INEOS Grenadier – High, Low and Locked?
The INEOS Grenadier has a four position transfer case which is rare these days, but has taken some owners by surprise.
The modes are:
- High Range – centre diff unlocked
- High Range – centre diff locked
- Low Range – centre diff unlocked
- Low Range – centre diff locked
The ‘centre diff’ is a clever bunch of cogs called a ‘differential’. In this case the differential sits between the front and rear axles, more or less central to the vehicle, allowing both the front and rear axles to be driven but at different speeds.
In very brief, you lock the centre diff for offroad use, and unlock it for onroad use. Many modern 4x4s have systems which do this automagically hiding the complexity of the centre diff and removing the need for the driver to even think about whether it’s locked or not. Why lock and unlock? When the centre diff is locked, you’ll get better traction offroad but because the front and rear axles are force to turn at the same speed, you’ll damage the transmission through ‘windup’ if you operate the car on high traction surfaces. That’s fully explained here:
Then we have High Range and Low Range. High Range is the ‘normal’ set of gears, just like any roadcar. Low range is a crawler set of gears, 2.5 times lower than high range so third and fourth low range feel like second low in high range, a bit like the big cogs connected to the pedals of a bicycle. Here’s a gear overlap diagram:
So, which of the four modes do you use when? Here’s some principles for those new to 4x4s:
- Do not lock the centre diff on high traction surfaces such as bitumen, even when wet. The 4×4 traction aids are designed for offroad use and can be dangerous to use on normal roads. The Grenadier has an all-wheel-drive system – that’s with centre diff unlocked driving all four wheels – and that does a great job of delivering traction on roads.
- Lock the centre diff when offroad, which is defined as anything other than a bitumen road – sand, mud, dirt, rocks, grass etc. The vehicle will perform more effectively, and there is no risk of transmission windup as the front and rear axles can slip a little.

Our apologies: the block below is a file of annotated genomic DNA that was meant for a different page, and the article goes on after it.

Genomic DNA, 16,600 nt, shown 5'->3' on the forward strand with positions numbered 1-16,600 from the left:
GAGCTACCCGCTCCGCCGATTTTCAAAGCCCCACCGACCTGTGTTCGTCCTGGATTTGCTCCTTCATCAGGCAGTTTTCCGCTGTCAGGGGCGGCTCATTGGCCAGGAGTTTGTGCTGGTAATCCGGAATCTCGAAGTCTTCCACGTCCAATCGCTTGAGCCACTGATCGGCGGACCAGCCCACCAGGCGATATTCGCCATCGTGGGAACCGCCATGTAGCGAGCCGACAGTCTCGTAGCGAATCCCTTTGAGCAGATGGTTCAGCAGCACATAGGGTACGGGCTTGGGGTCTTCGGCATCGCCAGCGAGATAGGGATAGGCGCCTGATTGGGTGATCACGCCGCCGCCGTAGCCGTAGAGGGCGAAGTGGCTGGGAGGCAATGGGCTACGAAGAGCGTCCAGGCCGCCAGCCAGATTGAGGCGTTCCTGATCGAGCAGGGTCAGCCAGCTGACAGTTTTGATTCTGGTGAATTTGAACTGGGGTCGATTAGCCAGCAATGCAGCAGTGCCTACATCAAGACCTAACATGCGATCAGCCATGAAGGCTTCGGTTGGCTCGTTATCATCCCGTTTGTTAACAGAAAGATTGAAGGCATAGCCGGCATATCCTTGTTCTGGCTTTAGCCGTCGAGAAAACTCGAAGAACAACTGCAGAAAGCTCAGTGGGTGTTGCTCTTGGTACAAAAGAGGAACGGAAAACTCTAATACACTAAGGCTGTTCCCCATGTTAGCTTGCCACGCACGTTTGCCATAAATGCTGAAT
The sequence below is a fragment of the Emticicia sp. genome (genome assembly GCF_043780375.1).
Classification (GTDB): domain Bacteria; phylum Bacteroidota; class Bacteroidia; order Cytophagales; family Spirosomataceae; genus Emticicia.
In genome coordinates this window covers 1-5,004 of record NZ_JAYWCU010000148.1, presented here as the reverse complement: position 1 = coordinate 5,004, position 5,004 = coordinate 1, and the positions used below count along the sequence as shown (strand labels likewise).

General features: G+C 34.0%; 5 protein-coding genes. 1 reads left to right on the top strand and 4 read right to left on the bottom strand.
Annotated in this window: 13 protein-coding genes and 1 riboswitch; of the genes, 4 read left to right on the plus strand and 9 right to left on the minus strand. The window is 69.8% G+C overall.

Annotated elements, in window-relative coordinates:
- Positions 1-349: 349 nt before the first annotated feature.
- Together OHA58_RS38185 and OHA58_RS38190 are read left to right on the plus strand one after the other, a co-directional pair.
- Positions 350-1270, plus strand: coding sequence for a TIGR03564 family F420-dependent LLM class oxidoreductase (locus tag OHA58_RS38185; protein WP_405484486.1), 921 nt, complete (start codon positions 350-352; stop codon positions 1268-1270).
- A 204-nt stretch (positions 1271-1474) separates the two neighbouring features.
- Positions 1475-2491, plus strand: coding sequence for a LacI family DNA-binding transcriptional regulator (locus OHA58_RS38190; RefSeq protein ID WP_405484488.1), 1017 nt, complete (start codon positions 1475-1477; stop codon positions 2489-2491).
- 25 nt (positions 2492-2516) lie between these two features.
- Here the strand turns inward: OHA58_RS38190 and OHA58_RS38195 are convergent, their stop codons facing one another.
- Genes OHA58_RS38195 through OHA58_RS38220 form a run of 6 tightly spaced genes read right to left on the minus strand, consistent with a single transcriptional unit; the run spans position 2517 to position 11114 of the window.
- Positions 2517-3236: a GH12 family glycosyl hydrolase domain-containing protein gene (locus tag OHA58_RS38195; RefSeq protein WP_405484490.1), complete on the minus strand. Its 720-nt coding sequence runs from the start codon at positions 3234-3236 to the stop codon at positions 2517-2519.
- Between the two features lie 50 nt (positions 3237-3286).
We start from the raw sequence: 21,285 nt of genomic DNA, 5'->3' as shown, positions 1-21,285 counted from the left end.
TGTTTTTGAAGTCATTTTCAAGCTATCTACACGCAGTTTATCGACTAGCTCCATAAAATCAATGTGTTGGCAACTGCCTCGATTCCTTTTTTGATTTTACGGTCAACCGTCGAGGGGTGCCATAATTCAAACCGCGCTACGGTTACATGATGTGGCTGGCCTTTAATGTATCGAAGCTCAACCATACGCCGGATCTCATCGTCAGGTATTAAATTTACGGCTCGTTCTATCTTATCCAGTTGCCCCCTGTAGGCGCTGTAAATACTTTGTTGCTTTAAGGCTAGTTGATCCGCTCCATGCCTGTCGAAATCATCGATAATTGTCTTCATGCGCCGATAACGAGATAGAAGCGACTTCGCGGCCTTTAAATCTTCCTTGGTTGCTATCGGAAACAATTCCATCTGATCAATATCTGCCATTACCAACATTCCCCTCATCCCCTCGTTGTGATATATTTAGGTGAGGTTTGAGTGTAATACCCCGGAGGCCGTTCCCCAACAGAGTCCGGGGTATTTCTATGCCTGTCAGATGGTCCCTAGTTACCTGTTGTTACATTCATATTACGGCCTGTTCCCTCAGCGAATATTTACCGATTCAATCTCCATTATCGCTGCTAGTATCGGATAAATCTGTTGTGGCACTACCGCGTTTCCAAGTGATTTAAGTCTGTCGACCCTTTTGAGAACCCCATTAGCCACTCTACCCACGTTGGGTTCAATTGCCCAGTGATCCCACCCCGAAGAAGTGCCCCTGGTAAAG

- Consider unlocked CDL if risk of surface damage with no traction loss e.g. driving slowly around a grassy campsite, in which case there’s no concern about traction, and the front and rear axles slipping will damage the grass a little.
- Low range if speeds under 40km/h for a close-ratio gearbox; better to have 6-8 gears available to you in low range than be changing between first and second, or slipping the torque convertor. Don’t be part of the “oh I made it without engaging low range” crowd – it’s not kind to the track or your car.
- ALWAYS lock the centre diff on offroad hills!
Here’s a summary table using those principles as a guide for beginners. Red cross means never, green tick yes/preferred, orange circle maybe if needs be, not usually done but no harm in it.
- Experience has shown me that locking the centre diff in high range on fast (40-80km/h) rough roads is advantageous for traction, even if the car could manage without, and in some vehicles there is less wear in the centre diff. I suspect but don’t know for sure if that’d be the same for the Grenadier.
- Generally for trailer manoeuvring you’re not offroad, but if you are, then lock the centre. If you’re not, then low range unlocked can offer greater control and less stress on the car if you’re backing something heavy up a hill.
- Bitumen covered in ice is offroad, so I’d lock the centre diff. However, if it’s a case of very low speed work on the flat, say a carpark covered in snow, then unlocking the centre diff may make sense as locking it slightly increases turning radius. There would be no risk of windup in such slippery conditions.
- Most Australians drive 4x4s that lock the centre diff when low range is engaged, so may not realise that isn’t automatic on the Grenadier, or are used to part-time 4WD systems where there is no centre diff. You should brief any Aussie that drives your car. This is less of a problem in the UK where most people are used to older Defenders and Discoverys which had the same four-position transfer case.
Watch this for an explanation of the centre diff dangers on hills:
This article covers the “but we don’t need to lock” in more detail.